Ramps CEO enters not guilty plea to company’s false declarations charges, out on GY$500,000 bail

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Chief Executive Officer (CEO) of Ramps Logistics, Shaun Rampersad on Friday paid bail of GY$500,000 to the Supreme Court, and in so doing, avoided custody for charges of false declarations to the Guyana Revenue Authority (GRA) for its duty-free imports.

Rampersaud appeared as a representative on behalf of the company before Senior Magistrate Leron Daly at the Georgetown Magistrates’ Court.

The 10 charges alleged that Ramps Logistics between 2021 and 2022, at Georgetown, made several false declarations for consideration of a customs officer, on an application presented to him for tax exemption on items.

The court heard that the company untruly declared itself to be the seller of several items including heavy-duty machines, dehydrated substances, and calcium chloride.

He denied the allegations and was represented by a battery of attorneys, which included prominent lawyer, Nigel Hughes.  Hughes told the court that his client is not a flight risk and only returned to Guyana on Thursday to defend the company’s integrity.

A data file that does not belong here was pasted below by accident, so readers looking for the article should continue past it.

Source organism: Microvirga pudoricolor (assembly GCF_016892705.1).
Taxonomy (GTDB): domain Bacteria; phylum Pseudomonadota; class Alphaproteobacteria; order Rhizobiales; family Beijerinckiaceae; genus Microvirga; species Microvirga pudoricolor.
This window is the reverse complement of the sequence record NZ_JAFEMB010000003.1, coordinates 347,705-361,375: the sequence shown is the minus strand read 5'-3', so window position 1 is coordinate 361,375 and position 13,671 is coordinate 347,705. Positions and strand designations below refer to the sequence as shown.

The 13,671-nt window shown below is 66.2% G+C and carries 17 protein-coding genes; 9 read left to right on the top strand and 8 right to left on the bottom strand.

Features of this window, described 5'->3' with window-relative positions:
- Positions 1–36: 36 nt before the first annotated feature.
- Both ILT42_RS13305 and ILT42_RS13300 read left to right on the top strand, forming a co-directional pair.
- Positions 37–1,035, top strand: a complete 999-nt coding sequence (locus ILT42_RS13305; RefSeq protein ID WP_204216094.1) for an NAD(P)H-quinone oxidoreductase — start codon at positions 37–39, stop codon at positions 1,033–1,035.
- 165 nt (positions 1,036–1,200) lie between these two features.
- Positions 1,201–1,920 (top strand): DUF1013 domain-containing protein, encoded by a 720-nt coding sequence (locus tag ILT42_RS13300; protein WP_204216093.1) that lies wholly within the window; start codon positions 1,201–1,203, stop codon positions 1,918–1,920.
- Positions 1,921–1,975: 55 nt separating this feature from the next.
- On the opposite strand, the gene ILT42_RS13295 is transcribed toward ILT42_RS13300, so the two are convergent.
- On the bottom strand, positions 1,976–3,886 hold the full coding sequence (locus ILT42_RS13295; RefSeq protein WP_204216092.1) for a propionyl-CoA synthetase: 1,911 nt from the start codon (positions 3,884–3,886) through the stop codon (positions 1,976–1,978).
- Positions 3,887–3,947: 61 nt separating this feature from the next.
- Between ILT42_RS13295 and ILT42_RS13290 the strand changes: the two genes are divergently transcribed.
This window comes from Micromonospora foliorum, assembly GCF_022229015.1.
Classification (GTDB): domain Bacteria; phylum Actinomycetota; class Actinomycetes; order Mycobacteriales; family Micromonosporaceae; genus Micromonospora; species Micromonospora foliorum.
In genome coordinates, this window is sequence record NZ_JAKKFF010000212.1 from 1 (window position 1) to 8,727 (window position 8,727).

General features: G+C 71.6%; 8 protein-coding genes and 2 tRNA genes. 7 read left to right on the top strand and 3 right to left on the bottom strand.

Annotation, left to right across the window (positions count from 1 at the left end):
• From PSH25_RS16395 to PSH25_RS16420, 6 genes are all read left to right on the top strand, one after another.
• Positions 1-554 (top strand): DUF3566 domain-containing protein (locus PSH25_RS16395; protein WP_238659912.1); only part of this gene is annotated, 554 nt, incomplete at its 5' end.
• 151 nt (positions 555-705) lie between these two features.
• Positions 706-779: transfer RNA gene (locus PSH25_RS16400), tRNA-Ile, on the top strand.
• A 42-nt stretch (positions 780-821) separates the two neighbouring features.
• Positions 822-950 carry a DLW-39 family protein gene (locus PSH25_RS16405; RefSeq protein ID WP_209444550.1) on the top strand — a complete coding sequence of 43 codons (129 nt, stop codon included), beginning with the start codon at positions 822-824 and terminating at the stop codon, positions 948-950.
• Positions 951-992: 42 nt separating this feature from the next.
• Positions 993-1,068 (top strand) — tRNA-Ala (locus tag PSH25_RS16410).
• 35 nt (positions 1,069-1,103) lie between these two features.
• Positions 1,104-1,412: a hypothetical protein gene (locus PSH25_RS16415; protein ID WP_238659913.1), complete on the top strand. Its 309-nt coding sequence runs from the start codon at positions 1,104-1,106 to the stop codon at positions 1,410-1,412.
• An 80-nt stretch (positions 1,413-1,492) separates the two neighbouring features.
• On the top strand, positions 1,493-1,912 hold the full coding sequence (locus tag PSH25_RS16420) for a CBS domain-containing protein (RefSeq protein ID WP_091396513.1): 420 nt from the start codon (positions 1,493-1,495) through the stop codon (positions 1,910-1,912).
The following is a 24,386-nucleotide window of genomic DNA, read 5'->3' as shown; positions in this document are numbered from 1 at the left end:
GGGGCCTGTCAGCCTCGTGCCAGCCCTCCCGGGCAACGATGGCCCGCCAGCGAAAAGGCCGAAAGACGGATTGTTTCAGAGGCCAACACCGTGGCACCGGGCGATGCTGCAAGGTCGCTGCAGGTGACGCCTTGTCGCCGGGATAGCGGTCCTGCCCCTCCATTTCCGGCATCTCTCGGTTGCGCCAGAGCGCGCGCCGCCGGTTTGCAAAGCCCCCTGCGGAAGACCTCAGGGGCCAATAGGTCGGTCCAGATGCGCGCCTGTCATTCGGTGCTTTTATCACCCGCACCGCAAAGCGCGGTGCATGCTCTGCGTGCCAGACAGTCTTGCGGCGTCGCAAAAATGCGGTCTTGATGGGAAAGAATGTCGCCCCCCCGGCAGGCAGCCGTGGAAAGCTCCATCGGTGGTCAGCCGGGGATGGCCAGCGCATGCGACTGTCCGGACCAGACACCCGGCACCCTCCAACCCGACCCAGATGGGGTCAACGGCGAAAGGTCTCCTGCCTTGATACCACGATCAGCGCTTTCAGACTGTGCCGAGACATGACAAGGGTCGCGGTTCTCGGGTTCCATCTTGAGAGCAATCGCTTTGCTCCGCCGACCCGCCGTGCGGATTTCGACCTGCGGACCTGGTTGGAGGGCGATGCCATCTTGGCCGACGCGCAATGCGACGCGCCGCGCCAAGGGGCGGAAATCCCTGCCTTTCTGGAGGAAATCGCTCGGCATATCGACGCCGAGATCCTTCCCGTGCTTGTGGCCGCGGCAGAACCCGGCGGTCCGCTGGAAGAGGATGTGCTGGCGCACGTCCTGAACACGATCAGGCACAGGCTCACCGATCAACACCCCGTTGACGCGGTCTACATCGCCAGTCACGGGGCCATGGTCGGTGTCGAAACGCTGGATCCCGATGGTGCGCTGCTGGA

In his application for self-bail, the attorney said that Rampersaud is a businessman and has assets in Guyana and overseas.

The Magistrate released Rampersaud on GY$50,000 bail for each count and adjourned the case until November 25.

Ramps is a logistics company that was incorporated in 2013 and is parented by Ramps Logistics Limited out of Trinidad and Tobago. The company called the charges “baseless” and is committed to clearing its name.

Ramps had said that the declaration filed with the GRA is in respect of duty-free imports. It said there are no taxes or duties applicable on the imports, and so, there is no loss of revenue to the GRA.

Ramps is also currently before the court, this time as an applicant seeking Judicial Review against the Local Content Secretariat, for not granting the company a Local Content Certificate.

The company is seeking several orders from the court including a declaration that “as a Guyanese Company” it is “entitled” to be issued with a Certificate of Registration and to be entered into the Local Content Register. Ramps said it is at risk of losing a US$25 million contract from ExxonMobil and could be put in a position to render 100 employees redundant if the certificate is not granted.

The case is currently before Acting Chief Justice Roxane George, S.C., and comes up for arguments on November 11.


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